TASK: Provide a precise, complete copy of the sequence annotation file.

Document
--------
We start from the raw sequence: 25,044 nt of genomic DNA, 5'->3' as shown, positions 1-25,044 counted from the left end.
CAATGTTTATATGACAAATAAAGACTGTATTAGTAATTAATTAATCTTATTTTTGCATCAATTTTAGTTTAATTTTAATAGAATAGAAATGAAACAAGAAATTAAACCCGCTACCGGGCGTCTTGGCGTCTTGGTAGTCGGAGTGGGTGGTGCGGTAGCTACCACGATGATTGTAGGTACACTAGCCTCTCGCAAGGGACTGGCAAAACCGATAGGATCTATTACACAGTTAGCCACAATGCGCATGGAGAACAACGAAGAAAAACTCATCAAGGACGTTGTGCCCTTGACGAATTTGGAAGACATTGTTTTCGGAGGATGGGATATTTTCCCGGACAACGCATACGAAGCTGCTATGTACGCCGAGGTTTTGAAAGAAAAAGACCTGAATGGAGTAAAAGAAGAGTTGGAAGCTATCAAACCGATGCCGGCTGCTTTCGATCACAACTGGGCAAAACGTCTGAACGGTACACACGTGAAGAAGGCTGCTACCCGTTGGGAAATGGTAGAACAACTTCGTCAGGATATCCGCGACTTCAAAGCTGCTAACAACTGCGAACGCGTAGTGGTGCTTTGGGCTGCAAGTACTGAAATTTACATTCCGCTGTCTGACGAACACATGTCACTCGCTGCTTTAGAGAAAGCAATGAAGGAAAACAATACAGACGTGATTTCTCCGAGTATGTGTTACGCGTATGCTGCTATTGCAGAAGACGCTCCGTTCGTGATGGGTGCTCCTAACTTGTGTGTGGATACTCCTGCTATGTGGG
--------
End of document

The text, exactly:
We start from the raw sequence: 25,044 nt of genomic DNA, 5'->3' as shown, positions 1-25,044 counted from the left end.
CAATGTTTATATGACAAATAAAGACTGTATTAGTAATTAATTAATCTTATTTTTGCATCAATTTTAGTTTAATTTTAATAGAATAGAAATGAAACAAGAAATTAAACCCGCTACCGGGCGTCTTGGCGTCTTGGTAGTCGGAGTGGGTGGTGCGGTAGCTACCACGATGATTGTAGGTACACTAGCCTCTCGCAAGGGACTGGCAAAACCGATAGGATCTATTACACAGTTAGCCACAATGCGCATGGAGAACAACGAAGAAAAACTCATCAAGGACGTTGTGCCCTTGACGAATTTGGAAGACATTGTTTTCGGAGGATGGGATATTTTCCCGGACAACGCATACGAAGCTGCTATGTACGCCGAGGTTTTGAAAGAAAAAGACCTGAATGGAGTAAAAGAAGAGTTGGAAGCTATCAAACCGATGCCGGCTGCTTTCGATCACAACTGGGCAAAACGTCTGAACGGTACACACGTGAAGAAGGCTGCTACCCGTTGGGAAATGGTAGAACAACTTCGTCAGGATATCCGCGACTTCAAAGCTGCTAACAACTGCGAACGCGTAGTGGTGCTTTGGGCTGCAAGTACTGAAATTTACATTCCGCTGTCTGACGAACACATGTCACTCGCTGCTTTAGAGAAAGCAATGAAGGAAAACAATACAGACGTGATTTCTCCGAGTATGTGTTACGCGTATGCTGCTATTGCAGAAGACGCTCCGTTCGTGATGGGTGCTCCTAACTTGTGTGTGGATACTCCTGCTATGTGGG